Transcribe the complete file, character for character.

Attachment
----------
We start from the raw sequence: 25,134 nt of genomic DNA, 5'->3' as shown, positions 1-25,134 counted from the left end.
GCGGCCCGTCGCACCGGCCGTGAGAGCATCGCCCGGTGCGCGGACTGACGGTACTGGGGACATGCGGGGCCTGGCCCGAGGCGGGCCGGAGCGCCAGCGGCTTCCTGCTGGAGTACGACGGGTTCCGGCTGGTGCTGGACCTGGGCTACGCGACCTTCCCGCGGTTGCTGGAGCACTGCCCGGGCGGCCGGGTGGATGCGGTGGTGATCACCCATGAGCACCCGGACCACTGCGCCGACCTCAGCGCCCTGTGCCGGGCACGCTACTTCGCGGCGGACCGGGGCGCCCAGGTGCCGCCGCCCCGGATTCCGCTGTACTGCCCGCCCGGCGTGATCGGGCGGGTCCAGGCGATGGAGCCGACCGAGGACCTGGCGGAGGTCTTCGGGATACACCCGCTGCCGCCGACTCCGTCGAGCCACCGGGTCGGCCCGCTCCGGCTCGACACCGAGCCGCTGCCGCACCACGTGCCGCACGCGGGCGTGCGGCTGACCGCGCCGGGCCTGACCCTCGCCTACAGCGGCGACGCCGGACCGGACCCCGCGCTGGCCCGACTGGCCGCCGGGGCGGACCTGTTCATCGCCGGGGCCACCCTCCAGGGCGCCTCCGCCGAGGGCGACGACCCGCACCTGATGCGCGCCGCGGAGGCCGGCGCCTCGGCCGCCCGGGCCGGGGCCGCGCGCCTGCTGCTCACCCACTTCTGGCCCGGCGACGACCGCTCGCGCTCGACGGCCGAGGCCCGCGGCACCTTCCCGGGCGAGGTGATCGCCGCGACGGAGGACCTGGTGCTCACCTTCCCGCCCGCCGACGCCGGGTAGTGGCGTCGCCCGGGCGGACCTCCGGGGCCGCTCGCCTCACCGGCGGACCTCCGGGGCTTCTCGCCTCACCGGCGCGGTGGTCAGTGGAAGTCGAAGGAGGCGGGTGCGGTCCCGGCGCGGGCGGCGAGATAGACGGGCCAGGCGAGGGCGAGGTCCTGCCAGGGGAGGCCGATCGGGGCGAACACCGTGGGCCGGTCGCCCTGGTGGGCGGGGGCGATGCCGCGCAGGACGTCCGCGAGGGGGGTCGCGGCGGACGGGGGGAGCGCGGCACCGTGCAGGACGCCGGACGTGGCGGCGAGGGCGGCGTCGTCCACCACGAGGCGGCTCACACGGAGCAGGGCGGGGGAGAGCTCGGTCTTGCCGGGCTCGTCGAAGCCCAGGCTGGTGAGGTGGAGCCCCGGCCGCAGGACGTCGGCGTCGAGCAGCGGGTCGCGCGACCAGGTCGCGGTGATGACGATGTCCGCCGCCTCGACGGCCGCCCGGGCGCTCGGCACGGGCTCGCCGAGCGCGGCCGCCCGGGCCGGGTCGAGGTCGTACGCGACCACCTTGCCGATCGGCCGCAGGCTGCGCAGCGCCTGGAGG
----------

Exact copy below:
We start from the raw sequence: 25,134 nt of genomic DNA, 5'->3' as shown, positions 1-25,134 counted from the left end.
GCGGCCCGTCGCACCGGCCGTGAGAGCATCGCCCGGTGCGCGGACTGACGGTACTGGGGACATGCGGGGCCTGGCCCGAGGCGGGCCGGAGCGCCAGCGGCTTCCTGCTGGAGTACGACGGGTTCCGGCTGGTGCTGGACCTGGGCTACGCGACCTTCCCGCGGTTGCTGGAGCACTGCCCGGGCGGCCGGGTGGATGCGGTGGTGATCACCCATGAGCACCCGGACCACTGCGCCGACCTCAGCGCCCTGTGCCGGGCACGCTACTTCGCGGCGGACCGGGGCGCCCAGGTGCCGCCGCCCCGGATTCCGCTGTACTGCCCGCCCGGCGTGATCGGGCGGGTCCAGGCGATGGAGCCGACCGAGGACCTGGCGGAGGTCTTCGGGATACACCCGCTGCCGCCGACTCCGTCGAGCCACCGGGTCGGCCCGCTCCGGCTCGACACCGAGCCGCTGCCGCACCACGTGCCGCACGCGGGCGTGCGGCTGACCGCGCCGGGCCTGACCCTCGCCTACAGCGGCGACGCCGGACCGGACCCCGCGCTGGCCCGACTGGCCGCCGGGGCGGACCTGTTCATCGCCGGGGCCACCCTCCAGGGCGCCTCCGCCGAGGGCGACGACCCGCACCTGATGCGCGCCGCGGAGGCCGGCGCCTCGGCCGCCCGGGCCGGGGCCGCGCGCCTGCTGCTCACCCACTTCTGGCCCGGCGACGACCGCTCGCGCTCGACGGCCGAGGCCCGCGGCACCTTCCCGGGCGAGGTGATCGCCGCGACGGAGGACCTGGTGCTCACCTTCCCGCCCGCCGACGCCGGGTAGTGGCGTCGCCCGGGCGGACCTCCGGGGCCGCTCGCCTCACCGGCGGACCTCCGGGGCTTCTCGCCTCACCGGCGCGGTGGTCAGTGGAAGTCGAAGGAGGCGGGTGCGGTCCCGGCGCGGGCGGCGAGATAGACGGGCCAGGCGAGGGCGAGGTCCTGCCAGGGGAGGCCGATCGGGGCGAACACCGTGGGCCGGTCGCCCTGGTGGGCGGGGGCGATGCCGCGCAGGACGTCCGCGAGGGGGGTCGCGGCGGACGGGGGGAGCGCGGCACCGTGCAGGACGCCGGACGTGGCGGCGAGGGCGGCGTCGTCCACCACGAGGCGGCTCACACGGAGCAGGGCGGGGGAGAGCTCGGTCTTGCCGGGCTCGTCGAAGCCCAGGCTGGTGAGGTGGAGCCCCGGCCGCAGGACGTCGGCGTCGAGCAGCGGGTCGCGCGACCAGGTCGCGGTGATGACGATGTCCGCCGCCTCGACGGCCGCCCGGGCGCTCGGCACGGGCTCGCCGAGCGCGGCCGCCCGGGCCGGGTCGAGGTCGTACGCGACCACCTTGCCGATCGGCCGCAGGCTGCGCAGCGCCTGGAGG